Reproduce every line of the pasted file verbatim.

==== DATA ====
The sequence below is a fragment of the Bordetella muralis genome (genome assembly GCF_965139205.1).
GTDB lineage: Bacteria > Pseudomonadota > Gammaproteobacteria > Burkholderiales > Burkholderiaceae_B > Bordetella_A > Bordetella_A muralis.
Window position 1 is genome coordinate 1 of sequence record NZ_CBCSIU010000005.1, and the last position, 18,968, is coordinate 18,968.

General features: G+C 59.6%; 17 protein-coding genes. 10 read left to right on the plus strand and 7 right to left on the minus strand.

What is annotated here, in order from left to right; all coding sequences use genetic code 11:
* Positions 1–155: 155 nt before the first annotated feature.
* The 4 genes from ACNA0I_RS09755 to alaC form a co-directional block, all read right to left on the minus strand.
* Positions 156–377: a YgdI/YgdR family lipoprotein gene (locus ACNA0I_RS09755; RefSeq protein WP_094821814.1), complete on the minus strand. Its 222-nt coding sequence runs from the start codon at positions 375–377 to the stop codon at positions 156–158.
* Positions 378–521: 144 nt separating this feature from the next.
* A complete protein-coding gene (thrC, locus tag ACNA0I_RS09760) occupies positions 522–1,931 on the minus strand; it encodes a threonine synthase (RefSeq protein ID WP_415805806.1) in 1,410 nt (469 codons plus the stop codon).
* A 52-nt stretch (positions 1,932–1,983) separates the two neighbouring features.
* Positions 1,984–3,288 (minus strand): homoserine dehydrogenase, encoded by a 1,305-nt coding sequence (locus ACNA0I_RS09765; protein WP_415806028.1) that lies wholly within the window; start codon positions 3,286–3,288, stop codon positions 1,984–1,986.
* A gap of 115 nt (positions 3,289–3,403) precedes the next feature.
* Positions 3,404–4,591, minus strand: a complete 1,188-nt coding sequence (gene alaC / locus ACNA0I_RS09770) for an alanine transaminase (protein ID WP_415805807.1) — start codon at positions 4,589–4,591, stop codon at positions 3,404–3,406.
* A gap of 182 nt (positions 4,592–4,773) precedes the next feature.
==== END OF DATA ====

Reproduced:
The sequence below is a fragment of the Bordetella muralis genome (genome assembly GCF_965139205.1).
GTDB lineage: Bacteria > Pseudomonadota > Gammaproteobacteria > Burkholderiales > Burkholderiaceae_B > Bordetella_A > Bordetella_A muralis.
Window position 1 is genome coordinate 1 of sequence record NZ_CBCSIU010000005.1, and the last position, 18,968, is coordinate 18,968.

General features: G+C 59.6%; 17 protein-coding genes. 10 read left to right on the plus strand and 7 right to left on the minus strand.

What is annotated here, in order from left to right; all coding sequences use genetic code 11:
* Positions 1–155: 155 nt before the first annotated feature.
* The 4 genes from ACNA0I_RS09755 to alaC form a co-directional block, all read right to left on the minus strand.
* Positions 156–377: a YgdI/YgdR family lipoprotein gene (locus ACNA0I_RS09755; RefSeq protein WP_094821814.1), complete on the minus strand. Its 222-nt coding sequence runs from the start codon at positions 375–377 to the stop codon at positions 156–158.
* Positions 378–521: 144 nt separating this feature from the next.
* A complete protein-coding gene (thrC, locus tag ACNA0I_RS09760) occupies positions 522–1,931 on the minus strand; it encodes a threonine synthase (RefSeq protein ID WP_415805806.1) in 1,410 nt (469 codons plus the stop codon).
* A 52-nt stretch (positions 1,932–1,983) separates the two neighbouring features.
* Positions 1,984–3,288 (minus strand): homoserine dehydrogenase, encoded by a 1,305-nt coding sequence (locus ACNA0I_RS09765; protein WP_415806028.1) that lies wholly within the window; start codon positions 3,286–3,288, stop codon positions 1,984–1,986.
* A gap of 115 nt (positions 3,289–3,403) precedes the next feature.
* Positions 3,404–4,591, minus strand: a complete 1,188-nt coding sequence (gene alaC / locus ACNA0I_RS09770) for an alanine transaminase (protein ID WP_415805807.1) — start codon at positions 4,589–4,591, stop codon at positions 3,404–3,406.
* A gap of 182 nt (positions 4,592–4,773) precedes the next feature.